I may not be the most faithful Catholic out there, but I do believe in the strength of prayer. I believe in the strength of hope, of holding on, of not letting go in order to carry on for another day. So yes, pray for the Philippines. I’ve always been praying for this usually god forsaken country, once offering entire mysteries when my mother required us to pray the rosary on summer days.
But there is much wisdom in the saying “Sa Diyos ang awa, sa tao ang gawa.” And yes, I am proud of the rescuers who are risking their lives for others, for no reward or compensation. It’s touching that all of us unite to donate, rescue, and inform the proper channels to help our kababayans.
Long term solutions, however, are much more practical than relying on people’s kindness and generosity. We don’t always have to return to yet-another-state-of-calamity. Hindi tama na normal ang baha sa atin.
The Asian Development Bank’s paper entitled Learning Lessons: Intense Climate-Related Natural Disasters in Asia and the Pacific warns against the frequency of this situation:
The rainfall and temperatures associated with these events are becoming more variable and extreme, while the evidence suggests that coastal regions in South, Southeast, and East Asia are at greater risk.
It proceeds to emphasize that although the weather is beyond our control, urban planning and educating the people are. A no brainer that the government ignores, so private sectors are left to clean up the mess.
There is also evidence that the more frequent and intense impact of these weather-related disasters results from a confluence of three factors: the changing nature of the hazards, rising exposure of populations, and limited adaptive capacity in many countries.
We only have two seasons: tag-init and tag-ulan. We have more than six months to prepare for the latter, and with a population that suffers from economic inequality, the not-so-privileged suffer physically (apart from monetarily) and lose the little they own during the natural disasters:
Disasters also seem to be taking a heavier toll on low- and lower-middle-income countries. In other words, exposure, sensitivity, and lack of adaptive capacity turn a hazard of nature into a natural disaster.
As my friend Aia stated in her blog post, we can somewhat avoid this by doing our part before the flood. Throw your trash in a proper bin. It may be convenient to leave it on a sidewalk or out your car window, but for sure, there are thousands more doing the same. Elementary math: multiply your amount of trash by a million and you get this:
The study continues to state specific reasons for Asia Pacific’s natural disasters:
(i) the rising number of people exposed to hazards in low-lying cities near coasts (approximated by population growth); (ii) adaptive capacity (high population density and income) (iii) climatic factors (percentage of a country’s land that is tropical, amount of precipitation, average temperature).
Manila is a crowded place. No matter how large it is, just pile into an MRT or LRT, and you’ll wonder how much more the city can take. Top that with the fact there aren’t enough jobs to accommodate everyone trying to seek better opportunities in the city, and the fact they are supporting more than 2 children. This is where the relationship among overpopulation, the area and its urban development, and support from the public sector comes in.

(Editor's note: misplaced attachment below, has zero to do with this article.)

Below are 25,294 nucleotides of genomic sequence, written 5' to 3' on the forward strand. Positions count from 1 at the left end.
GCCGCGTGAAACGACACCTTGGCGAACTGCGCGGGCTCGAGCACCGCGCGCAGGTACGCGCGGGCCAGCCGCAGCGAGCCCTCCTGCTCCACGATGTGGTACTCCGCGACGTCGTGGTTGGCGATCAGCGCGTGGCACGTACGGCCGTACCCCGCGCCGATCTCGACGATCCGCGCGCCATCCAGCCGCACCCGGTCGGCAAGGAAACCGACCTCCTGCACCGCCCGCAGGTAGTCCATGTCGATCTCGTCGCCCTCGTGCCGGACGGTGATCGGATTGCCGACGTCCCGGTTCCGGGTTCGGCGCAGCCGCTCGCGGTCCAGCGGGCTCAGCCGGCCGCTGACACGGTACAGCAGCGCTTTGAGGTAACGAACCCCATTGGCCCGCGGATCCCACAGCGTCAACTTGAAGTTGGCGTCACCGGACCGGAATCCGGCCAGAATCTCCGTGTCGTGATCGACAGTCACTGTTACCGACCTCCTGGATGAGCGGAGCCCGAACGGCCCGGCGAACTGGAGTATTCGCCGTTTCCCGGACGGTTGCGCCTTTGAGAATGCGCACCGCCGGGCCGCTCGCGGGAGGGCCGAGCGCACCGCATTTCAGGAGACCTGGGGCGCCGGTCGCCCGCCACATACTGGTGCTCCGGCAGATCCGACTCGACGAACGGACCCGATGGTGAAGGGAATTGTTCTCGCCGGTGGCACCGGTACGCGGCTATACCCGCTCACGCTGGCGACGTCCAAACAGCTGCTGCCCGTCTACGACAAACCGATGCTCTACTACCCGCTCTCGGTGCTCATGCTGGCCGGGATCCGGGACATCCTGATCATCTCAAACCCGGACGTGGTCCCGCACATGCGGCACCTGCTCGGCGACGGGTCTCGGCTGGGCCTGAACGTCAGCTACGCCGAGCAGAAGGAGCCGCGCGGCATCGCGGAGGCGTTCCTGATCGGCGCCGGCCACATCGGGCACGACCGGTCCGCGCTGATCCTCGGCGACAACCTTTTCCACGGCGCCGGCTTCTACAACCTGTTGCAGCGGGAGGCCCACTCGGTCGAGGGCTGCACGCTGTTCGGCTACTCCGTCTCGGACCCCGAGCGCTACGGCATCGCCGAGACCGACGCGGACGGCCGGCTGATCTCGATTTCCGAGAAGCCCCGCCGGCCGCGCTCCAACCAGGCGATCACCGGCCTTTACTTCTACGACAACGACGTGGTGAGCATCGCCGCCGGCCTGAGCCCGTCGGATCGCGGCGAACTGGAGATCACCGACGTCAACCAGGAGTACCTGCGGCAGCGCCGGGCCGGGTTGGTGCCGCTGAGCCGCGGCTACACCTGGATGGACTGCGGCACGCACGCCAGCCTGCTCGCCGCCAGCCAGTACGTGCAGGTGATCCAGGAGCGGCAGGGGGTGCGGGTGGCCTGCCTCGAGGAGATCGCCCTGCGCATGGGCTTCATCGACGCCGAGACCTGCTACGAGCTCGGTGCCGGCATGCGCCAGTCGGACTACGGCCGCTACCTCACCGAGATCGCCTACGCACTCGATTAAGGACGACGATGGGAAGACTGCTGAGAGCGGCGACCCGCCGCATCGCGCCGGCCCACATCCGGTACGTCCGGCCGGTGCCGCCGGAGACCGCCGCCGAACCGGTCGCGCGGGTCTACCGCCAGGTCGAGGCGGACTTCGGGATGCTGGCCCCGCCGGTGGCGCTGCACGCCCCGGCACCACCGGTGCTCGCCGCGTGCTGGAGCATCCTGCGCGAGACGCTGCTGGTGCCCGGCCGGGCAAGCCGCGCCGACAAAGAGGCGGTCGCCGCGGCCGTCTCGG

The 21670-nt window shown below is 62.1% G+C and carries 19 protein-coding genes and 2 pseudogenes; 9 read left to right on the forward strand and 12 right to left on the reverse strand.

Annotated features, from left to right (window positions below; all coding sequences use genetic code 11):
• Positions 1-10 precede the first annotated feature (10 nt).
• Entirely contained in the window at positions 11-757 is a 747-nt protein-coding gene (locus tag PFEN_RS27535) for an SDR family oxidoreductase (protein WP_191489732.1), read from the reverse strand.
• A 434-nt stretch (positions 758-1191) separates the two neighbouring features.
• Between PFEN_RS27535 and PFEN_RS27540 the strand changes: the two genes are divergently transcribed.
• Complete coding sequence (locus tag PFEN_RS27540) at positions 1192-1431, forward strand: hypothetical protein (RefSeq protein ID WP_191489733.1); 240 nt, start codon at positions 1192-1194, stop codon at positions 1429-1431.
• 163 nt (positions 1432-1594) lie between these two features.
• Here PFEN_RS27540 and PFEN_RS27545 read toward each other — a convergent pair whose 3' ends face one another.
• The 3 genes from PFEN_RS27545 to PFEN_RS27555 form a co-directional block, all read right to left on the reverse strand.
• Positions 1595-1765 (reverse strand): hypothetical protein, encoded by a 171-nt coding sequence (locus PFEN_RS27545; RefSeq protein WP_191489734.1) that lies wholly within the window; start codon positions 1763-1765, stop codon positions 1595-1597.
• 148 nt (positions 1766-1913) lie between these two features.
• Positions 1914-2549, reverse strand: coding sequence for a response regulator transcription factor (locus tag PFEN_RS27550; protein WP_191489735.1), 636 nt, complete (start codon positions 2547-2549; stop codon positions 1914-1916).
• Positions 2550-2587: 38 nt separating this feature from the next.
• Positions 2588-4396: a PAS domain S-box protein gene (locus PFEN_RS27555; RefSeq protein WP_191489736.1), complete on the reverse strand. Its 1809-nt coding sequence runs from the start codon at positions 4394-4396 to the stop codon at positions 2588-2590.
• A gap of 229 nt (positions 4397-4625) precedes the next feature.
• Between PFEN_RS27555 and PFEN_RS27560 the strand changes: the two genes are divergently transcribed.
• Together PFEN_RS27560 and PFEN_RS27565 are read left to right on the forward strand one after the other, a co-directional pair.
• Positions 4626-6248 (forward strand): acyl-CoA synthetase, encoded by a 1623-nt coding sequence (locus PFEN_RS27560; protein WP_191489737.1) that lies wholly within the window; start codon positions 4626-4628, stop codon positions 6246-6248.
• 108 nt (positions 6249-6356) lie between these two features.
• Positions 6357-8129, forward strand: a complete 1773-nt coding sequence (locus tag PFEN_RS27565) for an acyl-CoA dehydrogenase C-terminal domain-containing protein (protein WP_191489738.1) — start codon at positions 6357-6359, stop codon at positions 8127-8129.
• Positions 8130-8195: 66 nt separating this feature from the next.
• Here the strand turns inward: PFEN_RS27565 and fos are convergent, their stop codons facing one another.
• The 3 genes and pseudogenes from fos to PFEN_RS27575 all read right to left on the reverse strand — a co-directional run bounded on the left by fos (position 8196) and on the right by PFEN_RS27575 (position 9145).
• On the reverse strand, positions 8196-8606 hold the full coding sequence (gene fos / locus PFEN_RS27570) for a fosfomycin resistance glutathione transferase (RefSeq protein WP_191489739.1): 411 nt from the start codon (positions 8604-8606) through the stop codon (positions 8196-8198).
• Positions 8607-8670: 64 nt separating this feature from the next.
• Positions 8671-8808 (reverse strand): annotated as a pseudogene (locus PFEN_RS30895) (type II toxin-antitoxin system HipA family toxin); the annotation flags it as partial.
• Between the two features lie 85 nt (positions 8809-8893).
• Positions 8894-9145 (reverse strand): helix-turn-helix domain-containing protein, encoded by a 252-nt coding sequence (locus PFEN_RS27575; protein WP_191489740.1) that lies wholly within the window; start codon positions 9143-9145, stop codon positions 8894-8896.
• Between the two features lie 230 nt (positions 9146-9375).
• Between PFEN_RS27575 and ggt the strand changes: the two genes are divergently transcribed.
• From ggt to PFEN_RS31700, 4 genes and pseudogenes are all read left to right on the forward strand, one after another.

We are living on the earth. We may have been declared stewards by the Bible but ultimately, our sustenance and survival depends on the land and sea’s resources. There needs to be a respect established with how much it can give to us and how much we owe it for our abuse. Slowly but surely, Mother Nature is getting back at us for not regarding the relationship we should have had with her:
As in many parts of the world, temperatures are rising in the Philippines. The annual average temperature rose at a rate of 0.65 °C during 1951–2010, or an average of 0.0108 °C annually. The rate of increase in temperature during the last 30 years (0.0164°C per year) is also faster than the long-term rate of increase. The number of hot days and warm nights is increasing, and the number of cold days and cool nights decreasing.
There is also evidence of increasing frequency of extreme daily rainfall. For example, over Luzon, the northern most and largest of the three major island groups of the Philippines, Figure 5 illustrates that more frequent rainfall of greater than 350 millimeters is recorded in the latter part of the 2000s, than the 275 millimeter events of the 1960s and 1970s.
When the sky rages on and drowns our city, we are rendered helpless. No amount of arrogance or denial of global warming will stop the earth from going on with its natural and inevitable processes. But a closer study into what we have been abusing and the consequences of our selfish actions will wake us up. Let us not add “environmental amnesia” to our culture’s convenient practice of historical amnesia. The ADB study concludes that awareness and action is THE answer to our prayers:
The main effects of climate change may well be in the near future. There is evidence that the increasing frequency of intense weather-related disasters is caused by a confluence of the changing nature of hazards that are affected by climate change, including human-induced climate change, rising population exposure, and limited adaptive capacity.
Better mitigation and adaptation, such as accelerating plans for the clean development mechanism of the Kyoto Protocol, as well as refining hazard mapping and various risk assessment systems, are needed. Mainstreaming disaster management and climate adaptation is ultimately about reducing disaster risk, aside from mitigating the impact of the consequences of disasters.